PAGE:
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“Whenever things got dicey, then we gathered together, held a service and prayed for protection.  But to see the enemy we were fighting against as human beings too – the military chaplains never encouraged us to think like that.”

 

Place: Holenberg, Germany

Date: 05.01.2015

Interview by: Lena Dorfschmidt

 

Klaus Seichter als junger Soldat (1)Our family has a very individual character. Loyalty to the fatherland and the Prussian order was a high priority for us all. Both of my grandfathers were generals during Kaiser Wilhelm II’s time – that is, in the First World War, and our father was a medical officer in the navy.

At that time, soldiers – even officers too – were by law not allowed to belong to any political party. By the way, that was true during the Third Reich as well! As young officers, we were schooled in national socialist thought, but party political affiliations were not tolerated (with the exception of the Waffen-SS)

One man is a Communist, another a National Socialist, the next a centreist or something else like that. All party affiliations had to be set aside for as long as he was a soldier. It’s a strange thing that is actually hard to imagine. But it was never about National Socialism. You don’t read that in the history books, either.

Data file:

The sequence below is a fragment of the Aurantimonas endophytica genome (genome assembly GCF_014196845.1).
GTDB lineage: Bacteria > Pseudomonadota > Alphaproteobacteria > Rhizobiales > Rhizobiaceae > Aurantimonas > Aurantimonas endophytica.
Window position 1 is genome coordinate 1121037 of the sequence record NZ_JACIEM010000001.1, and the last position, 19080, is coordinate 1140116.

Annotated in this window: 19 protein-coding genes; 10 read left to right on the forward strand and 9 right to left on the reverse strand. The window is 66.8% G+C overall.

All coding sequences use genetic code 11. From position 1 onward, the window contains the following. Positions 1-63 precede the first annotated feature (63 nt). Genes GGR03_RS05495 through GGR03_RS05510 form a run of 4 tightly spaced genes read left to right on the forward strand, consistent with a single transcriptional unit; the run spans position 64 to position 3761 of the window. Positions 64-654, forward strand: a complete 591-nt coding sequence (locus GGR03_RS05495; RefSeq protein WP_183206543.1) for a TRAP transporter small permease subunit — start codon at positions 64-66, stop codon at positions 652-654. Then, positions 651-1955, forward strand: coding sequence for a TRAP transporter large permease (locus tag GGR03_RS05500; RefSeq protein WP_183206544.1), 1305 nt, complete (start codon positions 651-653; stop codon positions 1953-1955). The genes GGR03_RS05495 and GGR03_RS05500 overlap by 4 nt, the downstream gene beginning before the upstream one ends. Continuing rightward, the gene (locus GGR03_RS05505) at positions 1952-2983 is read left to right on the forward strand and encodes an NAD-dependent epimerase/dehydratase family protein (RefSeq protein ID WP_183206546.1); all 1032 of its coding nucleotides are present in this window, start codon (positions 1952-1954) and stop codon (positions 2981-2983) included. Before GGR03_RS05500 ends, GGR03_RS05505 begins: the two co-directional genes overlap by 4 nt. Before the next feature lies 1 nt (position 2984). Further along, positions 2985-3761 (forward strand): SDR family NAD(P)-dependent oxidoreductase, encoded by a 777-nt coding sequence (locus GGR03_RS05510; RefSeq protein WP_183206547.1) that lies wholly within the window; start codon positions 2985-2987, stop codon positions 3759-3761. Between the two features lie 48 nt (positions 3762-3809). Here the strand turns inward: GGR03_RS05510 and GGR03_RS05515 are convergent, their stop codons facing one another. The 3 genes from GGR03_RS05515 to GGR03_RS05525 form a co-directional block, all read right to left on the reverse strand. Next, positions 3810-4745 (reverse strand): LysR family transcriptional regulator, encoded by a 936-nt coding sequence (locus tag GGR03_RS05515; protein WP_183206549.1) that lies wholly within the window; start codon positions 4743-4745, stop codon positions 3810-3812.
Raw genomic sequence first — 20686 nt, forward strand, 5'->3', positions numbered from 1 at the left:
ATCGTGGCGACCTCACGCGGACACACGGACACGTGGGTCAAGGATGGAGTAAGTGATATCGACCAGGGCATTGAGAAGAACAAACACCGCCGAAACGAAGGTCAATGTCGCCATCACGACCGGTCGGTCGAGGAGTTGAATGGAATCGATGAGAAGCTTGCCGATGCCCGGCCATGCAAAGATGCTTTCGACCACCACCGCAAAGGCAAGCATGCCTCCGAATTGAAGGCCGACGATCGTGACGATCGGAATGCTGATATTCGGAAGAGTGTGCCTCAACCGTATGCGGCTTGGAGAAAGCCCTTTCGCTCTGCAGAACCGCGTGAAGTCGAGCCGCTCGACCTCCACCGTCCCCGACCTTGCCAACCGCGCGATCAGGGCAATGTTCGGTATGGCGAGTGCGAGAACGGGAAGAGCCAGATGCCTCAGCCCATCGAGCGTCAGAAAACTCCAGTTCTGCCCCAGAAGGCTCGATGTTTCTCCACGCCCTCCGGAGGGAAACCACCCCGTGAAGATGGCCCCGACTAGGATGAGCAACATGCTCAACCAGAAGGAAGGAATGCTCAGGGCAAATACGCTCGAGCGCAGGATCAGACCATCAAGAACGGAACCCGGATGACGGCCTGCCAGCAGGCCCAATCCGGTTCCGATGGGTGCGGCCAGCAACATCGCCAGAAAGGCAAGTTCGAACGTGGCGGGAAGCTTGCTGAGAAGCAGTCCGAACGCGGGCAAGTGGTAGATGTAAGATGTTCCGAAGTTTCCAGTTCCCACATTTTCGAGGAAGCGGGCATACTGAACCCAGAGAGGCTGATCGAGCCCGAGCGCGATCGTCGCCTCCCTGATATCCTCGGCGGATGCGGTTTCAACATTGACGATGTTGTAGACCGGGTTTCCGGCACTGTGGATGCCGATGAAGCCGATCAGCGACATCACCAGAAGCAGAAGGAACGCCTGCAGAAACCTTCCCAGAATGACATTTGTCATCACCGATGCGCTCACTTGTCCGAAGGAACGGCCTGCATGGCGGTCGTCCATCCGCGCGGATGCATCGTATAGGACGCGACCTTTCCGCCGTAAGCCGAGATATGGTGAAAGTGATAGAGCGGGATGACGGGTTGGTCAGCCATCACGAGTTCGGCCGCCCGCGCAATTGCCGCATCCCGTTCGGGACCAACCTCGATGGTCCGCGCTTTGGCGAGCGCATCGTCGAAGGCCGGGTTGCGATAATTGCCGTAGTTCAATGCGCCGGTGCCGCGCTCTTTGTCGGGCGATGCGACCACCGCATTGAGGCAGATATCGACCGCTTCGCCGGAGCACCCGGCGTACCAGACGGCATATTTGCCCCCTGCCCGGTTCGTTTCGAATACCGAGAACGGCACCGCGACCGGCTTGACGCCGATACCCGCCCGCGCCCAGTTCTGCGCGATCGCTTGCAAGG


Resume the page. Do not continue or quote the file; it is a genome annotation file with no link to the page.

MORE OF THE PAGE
[…] My younger brother […] was enthusiastic about the Hitler Youth, about the Fatherland too. […] He said to me, “[You] should become a party member.” [That was before] I became a soldier. He applied for me, and then received the reply: “a soldier cannot join the party.” Party membership had to be put aside, to make sure no party rivalry arose amongst the soldiers.  [As the saying goes:] Everyone has his own opinion.

So in that respect I had a bit of a one-sided upbringing. […] I wasn’t quite 10 years old in 1933 [when Hitler came to power]. I was born in 1924, so of course I joined the Jungvolk – the German Youth. But what did we do there?  We played outdoor games and such like. We had to swim, and jump and do all sorts of physical training.  And of course young people enjoy that.

We lived in Soltau on the Lüneburg Heath.  At first, nothing Party-related happened there at all. There is just one example I want to tell you: the pogrom night, when all the Jewish businesses were set on fire, and when lots of them were taken away, things like that…we had a teacher, our class teacher, we knew he was in the SS.  But what did that mean?  It was some kind of special […] group.  My father was in the ‘Stahlhelm’ (Steel Helmets) – an old soldiers’ organisation for former soldiers after the First World War.  As a ten- or eleven-year-old, you didn’t think about it.  Our teacher came one day and said “We have a meeting later. I have just brought some work for you to do, writing and such like.” And then he marched off again. […] After two and a half hours he came back and said “Well, it’s over now. We created a bit of a rumpus in front of the old Jewish business.”